Wednesday, March 02, 2005

The View from Helsinki

President Bush attended a European summit last week in Brussels. He met with EU leaders, and each member was given time for a short speech. Finland’s president, Tarja Halonan (yup, a woman) was given one minute. She has not released a transcript of her remarks, but the Finnish press has speculated about what she said.

Even better, tho, was a collection published in the primary Helsinki paper, Helsingin Sanomat. The paper invited 10 people to write a one minute speech that they would have given in Bush’s presence. These ten columns represent a great cross-section of how others view our leader, and to some extent, our country. A few interesting examples:

“Monsieur Bush, we have underestimated the depth of the trauma caused in Americans by September 11th. After the terror attacks, the answer to the question ‘Who is my neighbour?’ has changed. …Everyone has the right to live in peace as a member in good standing of our human family. Hope brings mankind into bloom - lack of hope is our greatest threat.” Ari Vatanen, Member of the European Parliament.

"Values are not the property of nations or of political systems. They are common and universal. Values like home, faith, and motherland are sacred in Finland just as they are in the United States. I believe that they are familiar and revered principles in Iraq and Afghanistan, too. All over the world we see empowered other, negative principles, ones that do not stem from such values - inequality and intolerance come to mind as examples. These can be eradicated only by showing that the other values and principles are better. This demands patience and it demands time." Georgij Alafuzoff, Commodore, Finnish Navy, Finland’s liason officer at the Anti-Terrorism CentCom, Tampa, FL.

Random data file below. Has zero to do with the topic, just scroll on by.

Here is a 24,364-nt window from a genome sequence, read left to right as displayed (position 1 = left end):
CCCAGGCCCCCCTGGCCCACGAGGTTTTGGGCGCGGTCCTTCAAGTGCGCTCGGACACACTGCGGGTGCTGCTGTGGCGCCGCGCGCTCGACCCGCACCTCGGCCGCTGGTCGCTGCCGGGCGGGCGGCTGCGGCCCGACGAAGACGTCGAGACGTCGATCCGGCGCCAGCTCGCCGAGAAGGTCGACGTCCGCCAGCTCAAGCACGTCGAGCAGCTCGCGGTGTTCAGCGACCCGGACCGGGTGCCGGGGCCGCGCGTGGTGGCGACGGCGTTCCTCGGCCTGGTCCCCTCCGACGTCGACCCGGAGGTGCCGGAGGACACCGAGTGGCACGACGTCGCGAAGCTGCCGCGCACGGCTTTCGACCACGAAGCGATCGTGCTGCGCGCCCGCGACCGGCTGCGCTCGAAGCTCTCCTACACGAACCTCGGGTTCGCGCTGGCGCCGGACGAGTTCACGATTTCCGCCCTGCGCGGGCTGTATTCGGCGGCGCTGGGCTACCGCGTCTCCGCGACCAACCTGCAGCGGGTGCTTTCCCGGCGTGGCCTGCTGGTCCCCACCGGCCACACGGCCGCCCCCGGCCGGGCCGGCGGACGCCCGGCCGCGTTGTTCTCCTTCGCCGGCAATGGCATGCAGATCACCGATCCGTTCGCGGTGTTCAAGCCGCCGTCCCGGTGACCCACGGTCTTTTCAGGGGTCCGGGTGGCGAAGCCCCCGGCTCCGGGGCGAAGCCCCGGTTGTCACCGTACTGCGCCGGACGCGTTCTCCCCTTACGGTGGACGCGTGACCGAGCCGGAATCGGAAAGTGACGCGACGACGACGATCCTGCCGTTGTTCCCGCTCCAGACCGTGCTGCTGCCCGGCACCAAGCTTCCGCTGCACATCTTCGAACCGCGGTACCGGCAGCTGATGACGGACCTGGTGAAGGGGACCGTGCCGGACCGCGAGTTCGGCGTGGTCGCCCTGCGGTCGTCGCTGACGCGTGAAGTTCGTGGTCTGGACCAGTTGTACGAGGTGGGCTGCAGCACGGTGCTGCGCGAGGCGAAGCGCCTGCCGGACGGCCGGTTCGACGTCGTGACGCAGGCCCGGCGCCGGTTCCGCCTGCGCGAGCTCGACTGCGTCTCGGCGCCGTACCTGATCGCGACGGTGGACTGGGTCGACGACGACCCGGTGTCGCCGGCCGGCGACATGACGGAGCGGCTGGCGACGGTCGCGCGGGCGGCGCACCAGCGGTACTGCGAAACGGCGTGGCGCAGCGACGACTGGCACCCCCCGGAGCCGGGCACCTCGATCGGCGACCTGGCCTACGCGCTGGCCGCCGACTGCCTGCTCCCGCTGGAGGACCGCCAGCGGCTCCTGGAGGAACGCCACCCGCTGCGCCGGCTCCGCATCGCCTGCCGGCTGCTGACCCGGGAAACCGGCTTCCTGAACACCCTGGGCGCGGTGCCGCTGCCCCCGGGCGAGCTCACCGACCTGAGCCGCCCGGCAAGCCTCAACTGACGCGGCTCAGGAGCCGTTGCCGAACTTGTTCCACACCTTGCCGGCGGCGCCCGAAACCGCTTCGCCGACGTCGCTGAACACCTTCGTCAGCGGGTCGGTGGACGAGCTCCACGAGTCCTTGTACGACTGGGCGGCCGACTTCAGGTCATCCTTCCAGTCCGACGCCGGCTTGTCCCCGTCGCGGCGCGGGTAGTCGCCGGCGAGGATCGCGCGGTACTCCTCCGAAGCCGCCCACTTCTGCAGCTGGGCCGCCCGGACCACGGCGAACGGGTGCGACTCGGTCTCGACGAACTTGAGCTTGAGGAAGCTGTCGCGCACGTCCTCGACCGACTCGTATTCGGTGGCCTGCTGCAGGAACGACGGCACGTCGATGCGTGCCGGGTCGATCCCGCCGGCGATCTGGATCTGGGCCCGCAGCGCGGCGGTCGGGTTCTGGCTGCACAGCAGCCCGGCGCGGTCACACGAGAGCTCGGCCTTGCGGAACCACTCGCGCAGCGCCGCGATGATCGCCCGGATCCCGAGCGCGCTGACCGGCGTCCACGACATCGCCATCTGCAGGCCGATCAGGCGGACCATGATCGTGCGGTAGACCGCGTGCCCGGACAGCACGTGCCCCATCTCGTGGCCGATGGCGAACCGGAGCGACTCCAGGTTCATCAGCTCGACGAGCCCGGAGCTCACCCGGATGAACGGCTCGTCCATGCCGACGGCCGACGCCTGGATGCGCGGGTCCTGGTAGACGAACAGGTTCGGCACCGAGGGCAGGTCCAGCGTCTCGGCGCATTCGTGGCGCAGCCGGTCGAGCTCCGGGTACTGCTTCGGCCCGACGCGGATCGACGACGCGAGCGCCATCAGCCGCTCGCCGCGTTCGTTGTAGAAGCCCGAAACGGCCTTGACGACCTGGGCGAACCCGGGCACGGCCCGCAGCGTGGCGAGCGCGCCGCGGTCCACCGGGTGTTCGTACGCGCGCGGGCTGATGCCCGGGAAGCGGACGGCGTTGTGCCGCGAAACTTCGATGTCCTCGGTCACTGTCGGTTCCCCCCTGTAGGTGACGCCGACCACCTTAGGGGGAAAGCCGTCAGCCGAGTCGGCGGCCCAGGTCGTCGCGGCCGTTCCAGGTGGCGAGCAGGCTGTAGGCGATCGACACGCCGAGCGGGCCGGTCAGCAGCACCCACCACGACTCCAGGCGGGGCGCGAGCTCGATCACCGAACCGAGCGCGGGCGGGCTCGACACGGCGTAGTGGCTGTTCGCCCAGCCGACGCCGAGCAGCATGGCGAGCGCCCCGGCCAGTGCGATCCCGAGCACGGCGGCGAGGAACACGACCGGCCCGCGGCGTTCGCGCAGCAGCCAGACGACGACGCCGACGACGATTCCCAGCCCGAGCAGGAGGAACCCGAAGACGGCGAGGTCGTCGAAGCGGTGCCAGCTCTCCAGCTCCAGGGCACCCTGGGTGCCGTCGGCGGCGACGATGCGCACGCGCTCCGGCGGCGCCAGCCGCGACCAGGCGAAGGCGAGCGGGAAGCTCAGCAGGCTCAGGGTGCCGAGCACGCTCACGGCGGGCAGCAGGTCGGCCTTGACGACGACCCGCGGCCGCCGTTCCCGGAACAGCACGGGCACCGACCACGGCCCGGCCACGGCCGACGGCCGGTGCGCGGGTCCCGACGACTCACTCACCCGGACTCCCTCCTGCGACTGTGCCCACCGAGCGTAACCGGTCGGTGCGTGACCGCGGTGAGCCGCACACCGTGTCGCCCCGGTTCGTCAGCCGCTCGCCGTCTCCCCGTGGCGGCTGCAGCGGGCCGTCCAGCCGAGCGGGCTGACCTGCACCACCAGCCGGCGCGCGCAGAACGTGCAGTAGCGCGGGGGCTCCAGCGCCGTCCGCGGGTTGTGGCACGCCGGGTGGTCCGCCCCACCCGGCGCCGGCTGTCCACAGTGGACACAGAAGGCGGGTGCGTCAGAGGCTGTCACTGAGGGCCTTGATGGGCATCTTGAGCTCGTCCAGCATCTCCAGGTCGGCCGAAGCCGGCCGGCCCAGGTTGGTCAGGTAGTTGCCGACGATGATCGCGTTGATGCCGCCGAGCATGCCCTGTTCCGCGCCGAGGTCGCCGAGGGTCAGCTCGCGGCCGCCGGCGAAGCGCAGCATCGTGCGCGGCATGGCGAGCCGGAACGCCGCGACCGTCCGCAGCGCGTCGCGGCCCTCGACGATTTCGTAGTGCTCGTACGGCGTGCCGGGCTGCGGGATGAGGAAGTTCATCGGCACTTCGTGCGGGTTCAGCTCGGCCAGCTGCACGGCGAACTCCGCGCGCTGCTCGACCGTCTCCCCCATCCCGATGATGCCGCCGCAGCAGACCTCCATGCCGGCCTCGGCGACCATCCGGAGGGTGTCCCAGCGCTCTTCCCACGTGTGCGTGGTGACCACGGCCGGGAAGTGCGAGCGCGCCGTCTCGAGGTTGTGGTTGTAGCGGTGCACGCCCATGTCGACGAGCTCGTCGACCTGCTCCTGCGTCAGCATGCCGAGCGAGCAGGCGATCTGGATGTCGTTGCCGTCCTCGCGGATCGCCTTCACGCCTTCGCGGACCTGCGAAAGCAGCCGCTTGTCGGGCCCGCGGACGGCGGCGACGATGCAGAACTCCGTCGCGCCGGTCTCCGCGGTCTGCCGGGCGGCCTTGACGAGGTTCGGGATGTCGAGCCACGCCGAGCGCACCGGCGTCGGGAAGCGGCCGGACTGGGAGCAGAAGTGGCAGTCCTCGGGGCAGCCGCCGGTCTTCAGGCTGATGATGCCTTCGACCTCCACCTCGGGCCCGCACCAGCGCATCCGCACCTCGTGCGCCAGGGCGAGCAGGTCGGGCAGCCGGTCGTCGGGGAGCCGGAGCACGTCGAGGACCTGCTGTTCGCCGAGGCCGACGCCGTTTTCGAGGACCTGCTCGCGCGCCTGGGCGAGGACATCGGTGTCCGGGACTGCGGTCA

“The United States was the first multicultural and multi-faith democracy. Your country has, in admirable fashion, shown itself able to combine freedom, pluralism, and strength. In addition to the right attitudes, this has required great wealth. For the impoverished in the midst of his struggle through life, it is often hard to be pluralistic and tolerant. To prosperity and tolerance belongs the virtue of open-mindedness. A man of open mind knows how to put a damper on his own zeal and make room for others. He understands that offering gifts is often imposing on others, and can offend those less well-endowed. The man of open mind knows how to give considerately, without sermonising. We peoples of the North have often had to keep a cool head in problem situations. Patience is a virtue, and unnecessary gung-ho behaviour and rushing about brings harm to oneself and to others. Please, Americans, please learn moderation and open-mindedness. It will be worth the effort." Risto Saarinen, Professor of Ecumenics, Faculty of Theology, Helsinki

And so we are viewed.....

1 comment:

Anonymous said...

Hey Dave,
Great find.
I would really like to talk to:

Oona Louhivaara, upper secondary school student, 17, HELSINKI

What an interesting opinion. I have never seen sad, dissapointed and hopeful mixed into one thought.